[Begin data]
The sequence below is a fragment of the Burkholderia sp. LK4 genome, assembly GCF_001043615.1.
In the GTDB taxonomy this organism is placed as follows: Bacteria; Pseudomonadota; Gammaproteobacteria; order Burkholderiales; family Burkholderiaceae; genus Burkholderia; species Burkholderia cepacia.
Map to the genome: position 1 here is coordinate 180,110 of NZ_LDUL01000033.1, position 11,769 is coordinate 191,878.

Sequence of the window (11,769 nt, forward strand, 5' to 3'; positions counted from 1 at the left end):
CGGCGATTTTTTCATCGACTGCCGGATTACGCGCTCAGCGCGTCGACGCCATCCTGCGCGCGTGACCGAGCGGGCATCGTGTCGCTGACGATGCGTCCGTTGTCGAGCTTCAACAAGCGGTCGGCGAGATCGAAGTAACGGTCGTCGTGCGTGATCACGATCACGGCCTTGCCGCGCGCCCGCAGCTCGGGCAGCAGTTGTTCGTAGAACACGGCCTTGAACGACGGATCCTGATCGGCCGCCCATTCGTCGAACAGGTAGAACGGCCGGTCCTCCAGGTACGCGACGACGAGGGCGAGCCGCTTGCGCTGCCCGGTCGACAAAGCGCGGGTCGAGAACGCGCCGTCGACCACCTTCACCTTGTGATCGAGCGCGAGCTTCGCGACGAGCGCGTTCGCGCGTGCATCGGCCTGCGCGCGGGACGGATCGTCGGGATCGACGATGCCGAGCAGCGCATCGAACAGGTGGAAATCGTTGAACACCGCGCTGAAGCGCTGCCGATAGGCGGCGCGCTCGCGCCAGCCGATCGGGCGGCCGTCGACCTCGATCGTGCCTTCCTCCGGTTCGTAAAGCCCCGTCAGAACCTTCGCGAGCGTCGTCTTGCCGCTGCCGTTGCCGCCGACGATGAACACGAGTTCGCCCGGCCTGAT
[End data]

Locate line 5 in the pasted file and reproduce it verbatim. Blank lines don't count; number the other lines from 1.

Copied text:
CGGCGATTTTTTCATCGACTGCCGGATTACGCGCTCAGCGCGTCGACGCCATCCTGCGCGCGTGACCGAGCGGGCATCGTGTCGCTGACGATGCGTCCGTTGTCGAGCTTCAACAAGCGGTCGGCGAGATCGAAGTAACGGTCGTCGTGCGTGATCACGATCACGGCCTTGCCGCGCGCCCGCAGCTCGGGCAGCAGTTGTTCGTAGAACACGGCCTTGAACGACGGATCCTGATCGGCCGCCCATTCGTCGAACAGGTAGAACGGCCGGTCCTCCAGGTACGCGACGACGAGGGCGAGCCGCTTGCGCTGCCCGGTCGACAAAGCGCGGGTCGAGAACGCGCCGTCGACCACCTTCACCTTGTGATCGAGCGCGAGCTTCGCGACGAGCGCGTTCGCGCGTGCATCGGCCTGCGCGCGGGACGGATCGTCGGGATCGACGATGCCGAGCAGCGCATCGAACAGGTGGAAATCGTTGAACACCGCGCTGAAGCGCTGCCGATAGGCGGCGCGCTCGCGCCAGCCGATCGGGCGGCCGTCGACCTCGATCGTGCCTTCCTCCGGTTCGTAAAGCCCCGTCAGAACCTTCGCGAGCGTCGTCTTGCCGCTGCCGTTGCCGCCGACGATGAACACGAGTTCGCCCGGCCTGAT